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Seattle City Council Passes Measure to Decriminalize Psychedelics

PHOTO Larygin Andrii


Seattle City Council Passes Measure to Decriminalize Psychedelics

The Seattle City Council recently voted to support the decriminalization of natural psychedelics, calling on police to make the substances one of its lowest law enforcement priorities.

The Seattle City Council voted in favor of a resolution last week to support the decriminalization of magic mushrooms and other natural psychedelics. With the resolution, city leaders called on Seattle police to make arresting and prosecuting people for use or possession of naturally occurring entheogenic substances such as psilocybin mushrooms, ayahuasca and other psychedelics “among Seattle’s lowest law enforcement priorities.”  

“It is a long overdue conversation to decriminalize these non-addictive natural substances,” council member Andrew Lewis said at the city council’s meeting on October 4. “Our law enforcement officials certainly have more important things to do than arrest people for possession of entheogens, and this resolution affirms that.”

Under the resolution, which is non-binding and serves only as a recommendation, the city council requests that the Seattle Police Department “formally codify and adopt policies that protect” those who cultivate psychedelics “for use in religious, spiritual, healing, or personal growth practices and those who share entheogens with others, without financial or other consideration, for their mutual use in such practices.”

Under current SPD policy, officers do not detain or arrest individuals solely for possession of controlled substances. Those who cultivate or sell entheogenic or psychedelic substances, however, are subject to arrest and prosecution.

Council Notes Spiritual Uses of Psychedelics

At a virtual meeting of the city council, members noted that psychedelic compounds are often used for religious or spiritual purposes. The resolution does not cover synthetic psychedelic drugs such as LSD or ketamine, and excludes the entheogenic cactus peyote, which is embroiled in controversy because of its limited native habitat and significance as a sacramental plant for members of the Native American Church.

“These nonaddictive natural substances have real potential in clinical and therapeutic settings to make a really significant difference in people’s lives,” said Lewis. “This resolution really sets the stage as the first significant action in the state of Washington to move this policy forward.”

Lewis also told reporters that there is “a huge demonstrated potential for these substances to provide cutting-edge treatments for substance abuse, recovery from brain injuries and other issues. I want to make sure we’re following the science in our policies around regulating these substances.”

The strategy for Seattle’s resolution to decriminalize psychedelics is similar to the approach that led to cannabis reform in Seattle and eventually statewide. In 2003, the city’s voters overwhelmingly passed Initiative 75, an ordinance which made the investigation, arrest, and prosecution of marijuana offenses the lowest law enforcement priority for Seattle police.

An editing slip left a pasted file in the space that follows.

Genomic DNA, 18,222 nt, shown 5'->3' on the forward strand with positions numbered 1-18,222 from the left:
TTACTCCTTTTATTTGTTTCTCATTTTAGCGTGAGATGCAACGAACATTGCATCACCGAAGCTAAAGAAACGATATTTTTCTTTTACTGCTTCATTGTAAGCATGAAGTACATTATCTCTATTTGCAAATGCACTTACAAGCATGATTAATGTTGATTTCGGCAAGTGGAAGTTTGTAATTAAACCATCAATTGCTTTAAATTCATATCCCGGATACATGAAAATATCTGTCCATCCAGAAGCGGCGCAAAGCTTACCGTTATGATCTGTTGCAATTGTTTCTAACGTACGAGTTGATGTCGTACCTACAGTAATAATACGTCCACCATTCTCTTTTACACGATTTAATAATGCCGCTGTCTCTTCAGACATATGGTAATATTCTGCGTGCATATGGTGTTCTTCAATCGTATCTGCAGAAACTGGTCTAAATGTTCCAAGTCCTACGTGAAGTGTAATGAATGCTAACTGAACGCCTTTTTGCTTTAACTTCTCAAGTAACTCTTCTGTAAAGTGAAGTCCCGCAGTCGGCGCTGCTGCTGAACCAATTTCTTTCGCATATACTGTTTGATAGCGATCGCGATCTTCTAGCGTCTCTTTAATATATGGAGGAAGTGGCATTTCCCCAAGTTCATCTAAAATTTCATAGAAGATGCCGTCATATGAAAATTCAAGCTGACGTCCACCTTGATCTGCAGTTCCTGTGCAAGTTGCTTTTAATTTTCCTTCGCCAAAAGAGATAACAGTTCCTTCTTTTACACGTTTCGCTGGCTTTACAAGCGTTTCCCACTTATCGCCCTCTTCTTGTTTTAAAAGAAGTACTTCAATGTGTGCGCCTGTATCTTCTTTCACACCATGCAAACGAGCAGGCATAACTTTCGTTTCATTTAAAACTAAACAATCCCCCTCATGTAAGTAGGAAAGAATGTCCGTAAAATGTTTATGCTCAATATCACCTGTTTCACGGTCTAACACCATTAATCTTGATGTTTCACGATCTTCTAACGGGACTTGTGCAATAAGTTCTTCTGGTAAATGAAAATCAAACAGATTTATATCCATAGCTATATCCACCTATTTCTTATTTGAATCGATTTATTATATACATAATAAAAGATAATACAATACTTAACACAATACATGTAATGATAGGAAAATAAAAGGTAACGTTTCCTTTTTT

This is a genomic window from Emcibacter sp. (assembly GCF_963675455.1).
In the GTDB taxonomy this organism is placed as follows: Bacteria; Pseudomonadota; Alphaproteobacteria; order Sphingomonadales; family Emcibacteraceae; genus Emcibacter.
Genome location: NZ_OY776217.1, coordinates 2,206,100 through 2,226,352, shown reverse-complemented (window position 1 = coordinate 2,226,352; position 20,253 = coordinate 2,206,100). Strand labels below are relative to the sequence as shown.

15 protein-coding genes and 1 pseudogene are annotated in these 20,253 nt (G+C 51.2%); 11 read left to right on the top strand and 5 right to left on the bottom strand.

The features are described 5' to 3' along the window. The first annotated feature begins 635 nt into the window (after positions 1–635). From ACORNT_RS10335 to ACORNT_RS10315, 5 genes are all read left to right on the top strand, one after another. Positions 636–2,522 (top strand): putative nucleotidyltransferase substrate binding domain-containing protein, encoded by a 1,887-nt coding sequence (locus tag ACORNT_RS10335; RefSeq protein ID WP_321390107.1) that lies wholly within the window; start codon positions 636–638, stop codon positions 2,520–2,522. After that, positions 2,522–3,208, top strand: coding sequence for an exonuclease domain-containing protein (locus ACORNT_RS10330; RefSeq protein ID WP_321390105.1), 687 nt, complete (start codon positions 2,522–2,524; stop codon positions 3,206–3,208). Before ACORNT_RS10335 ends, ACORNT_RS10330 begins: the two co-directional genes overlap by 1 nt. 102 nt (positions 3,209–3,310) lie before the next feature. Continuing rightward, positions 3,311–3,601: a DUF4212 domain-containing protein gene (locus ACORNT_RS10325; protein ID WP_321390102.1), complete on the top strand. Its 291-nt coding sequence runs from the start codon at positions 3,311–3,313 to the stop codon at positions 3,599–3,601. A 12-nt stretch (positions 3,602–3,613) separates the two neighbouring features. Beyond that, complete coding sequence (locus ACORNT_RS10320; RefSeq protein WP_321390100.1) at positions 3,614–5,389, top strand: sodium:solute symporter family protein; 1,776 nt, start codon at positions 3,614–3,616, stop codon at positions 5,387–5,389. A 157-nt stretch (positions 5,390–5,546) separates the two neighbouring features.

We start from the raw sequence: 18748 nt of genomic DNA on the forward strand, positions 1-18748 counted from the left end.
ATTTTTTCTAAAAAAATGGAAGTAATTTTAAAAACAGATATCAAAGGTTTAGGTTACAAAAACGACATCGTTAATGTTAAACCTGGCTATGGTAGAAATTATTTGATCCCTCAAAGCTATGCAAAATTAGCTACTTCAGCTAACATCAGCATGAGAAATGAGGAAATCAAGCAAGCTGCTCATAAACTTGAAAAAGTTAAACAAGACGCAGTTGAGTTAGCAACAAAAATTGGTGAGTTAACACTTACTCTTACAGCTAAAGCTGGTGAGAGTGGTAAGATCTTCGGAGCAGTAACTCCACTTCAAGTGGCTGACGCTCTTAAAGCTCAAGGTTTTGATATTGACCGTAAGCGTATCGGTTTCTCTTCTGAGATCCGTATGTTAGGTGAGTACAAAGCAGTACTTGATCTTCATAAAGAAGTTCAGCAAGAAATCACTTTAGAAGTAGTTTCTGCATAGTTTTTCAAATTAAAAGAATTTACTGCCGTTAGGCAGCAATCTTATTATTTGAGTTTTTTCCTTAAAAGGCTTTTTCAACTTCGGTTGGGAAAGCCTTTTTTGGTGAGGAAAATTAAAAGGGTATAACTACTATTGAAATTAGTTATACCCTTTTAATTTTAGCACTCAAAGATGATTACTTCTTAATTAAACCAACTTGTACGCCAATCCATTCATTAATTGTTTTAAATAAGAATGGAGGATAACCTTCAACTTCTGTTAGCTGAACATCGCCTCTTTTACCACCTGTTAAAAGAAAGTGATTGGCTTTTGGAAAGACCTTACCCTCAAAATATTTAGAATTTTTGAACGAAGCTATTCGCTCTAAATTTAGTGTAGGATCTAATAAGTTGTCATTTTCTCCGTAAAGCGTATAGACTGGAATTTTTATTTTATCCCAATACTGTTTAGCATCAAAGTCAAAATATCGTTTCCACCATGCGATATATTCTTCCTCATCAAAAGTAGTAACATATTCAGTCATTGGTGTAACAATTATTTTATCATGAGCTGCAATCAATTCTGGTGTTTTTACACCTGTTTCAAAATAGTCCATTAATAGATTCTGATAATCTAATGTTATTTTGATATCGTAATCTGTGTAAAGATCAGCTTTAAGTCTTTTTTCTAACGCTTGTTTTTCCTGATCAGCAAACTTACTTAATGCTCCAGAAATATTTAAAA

In 2012, Washington became the first state to legalize recreational marijuana with the passage of Initiative 502, which was passed with the approval of more than 55% of the state’s voters. Washington voters had previously decriminalized the medicinal use of cannabis in 1998 with the passage of Initiative 692, which garnered 59% of the vote.

Council Chooses Psychedelics Decriminalization Resolution Over Ordinance

The city council approved the resolution supporting the decriminalization of psychedelics by a unanimous vote at last week’s meeting, but not before debating other potential avenues to achieve the same goal. Council member Kshama Sawant noted that the non-binding resolution carries less weight than a proposed psychedelics decriminalization city ordinance that was drafted three months ago.

“To decriminalize psychedelics in fact rather than just in rhetoric would require an ordinance,” Sawant said. “It is this city council not the police department that has the authority to pass such an ordinance,” adding that “I am a little confused by this resolution because it is a resolution and not an ordinance, and why this resolution is being passed when there is an ordinance from my office, and it has been available for months.”

“I fail to see what the plausible reasons are for councilmembers who claim to support this issue to let an ordinance which takes concrete action sit in the city’s computers unintroduced, and instead push a resolution which only has the power to make requests,” said Sawant.

Council member Lisa Herbold, the chair of the public safety committee, noted that state lawmakers would likely engage in a “robust discussion about enforcement around possession of drugs” during the next legislative session. In February, the Washington Supreme Court ruled that the state’s felony drug law was unconstitutional, effectively decriminalizing possession of small amounts of drugs. In April, however, lawmakers passed new legislation to make low-level drug possession a misdemeanor until at least 2023.

Tatiana Quintana, co-director of Decrim Nature Seattle, a group that has been working to decriminalize psychedelics in the city for more than a year, said that an ordinance is the ultimate goal.

“In terms of strategy, [Lewis] was very supportive of an ordinance, but it kind of played out that a resolution would be a really great way to build support for an ordinance,” Quintana said. “I actually do think that the slower process of a resolution building not only awareness but support for a future ordinance is pretty smart. It’s a pretty smart way to go about things.”

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